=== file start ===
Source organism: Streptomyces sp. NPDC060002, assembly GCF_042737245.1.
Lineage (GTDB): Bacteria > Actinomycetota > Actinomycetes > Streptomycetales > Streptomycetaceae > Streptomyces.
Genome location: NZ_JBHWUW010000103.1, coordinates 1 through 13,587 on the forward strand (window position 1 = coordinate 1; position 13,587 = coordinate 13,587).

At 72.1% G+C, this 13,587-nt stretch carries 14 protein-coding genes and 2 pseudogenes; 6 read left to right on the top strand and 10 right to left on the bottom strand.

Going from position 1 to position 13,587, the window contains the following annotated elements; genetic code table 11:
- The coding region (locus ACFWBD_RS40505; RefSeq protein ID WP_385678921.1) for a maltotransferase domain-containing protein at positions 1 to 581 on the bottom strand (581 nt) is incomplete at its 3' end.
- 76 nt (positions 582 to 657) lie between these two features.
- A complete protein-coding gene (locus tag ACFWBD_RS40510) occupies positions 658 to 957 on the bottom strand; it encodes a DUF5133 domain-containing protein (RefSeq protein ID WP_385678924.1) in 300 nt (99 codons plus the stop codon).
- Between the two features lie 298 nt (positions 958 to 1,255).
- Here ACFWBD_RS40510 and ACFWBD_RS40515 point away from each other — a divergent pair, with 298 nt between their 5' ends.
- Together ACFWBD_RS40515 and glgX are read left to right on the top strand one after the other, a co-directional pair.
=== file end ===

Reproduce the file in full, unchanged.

Source organism: Streptomyces sp. NPDC060002, assembly GCF_042737245.1.
Lineage (GTDB): Bacteria > Actinomycetota > Actinomycetes > Streptomycetales > Streptomycetaceae > Streptomyces.
Genome location: NZ_JBHWUW010000103.1, coordinates 1 through 13,587 on the forward strand (window position 1 = coordinate 1; position 13,587 = coordinate 13,587).

At 72.1% G+C, this 13,587-nt stretch carries 14 protein-coding genes and 2 pseudogenes; 6 read left to right on the top strand and 10 right to left on the bottom strand.

Going from position 1 to position 13,587, the window contains the following annotated elements; genetic code table 11:
- The coding region (locus ACFWBD_RS40505; RefSeq protein ID WP_385678921.1) for a maltotransferase domain-containing protein at positions 1 to 581 on the bottom strand (581 nt) is incomplete at its 3' end.
- 76 nt (positions 582 to 657) lie between these two features.
- A complete protein-coding gene (locus tag ACFWBD_RS40510) occupies positions 658 to 957 on the bottom strand; it encodes a DUF5133 domain-containing protein (RefSeq protein ID WP_385678924.1) in 300 nt (99 codons plus the stop codon).
- Between the two features lie 298 nt (positions 958 to 1,255).
- Here ACFWBD_RS40510 and ACFWBD_RS40515 point away from each other — a divergent pair, with 298 nt between their 5' ends.
- Together ACFWBD_RS40515 and glgX are read left to right on the top strand one after the other, a co-directional pair.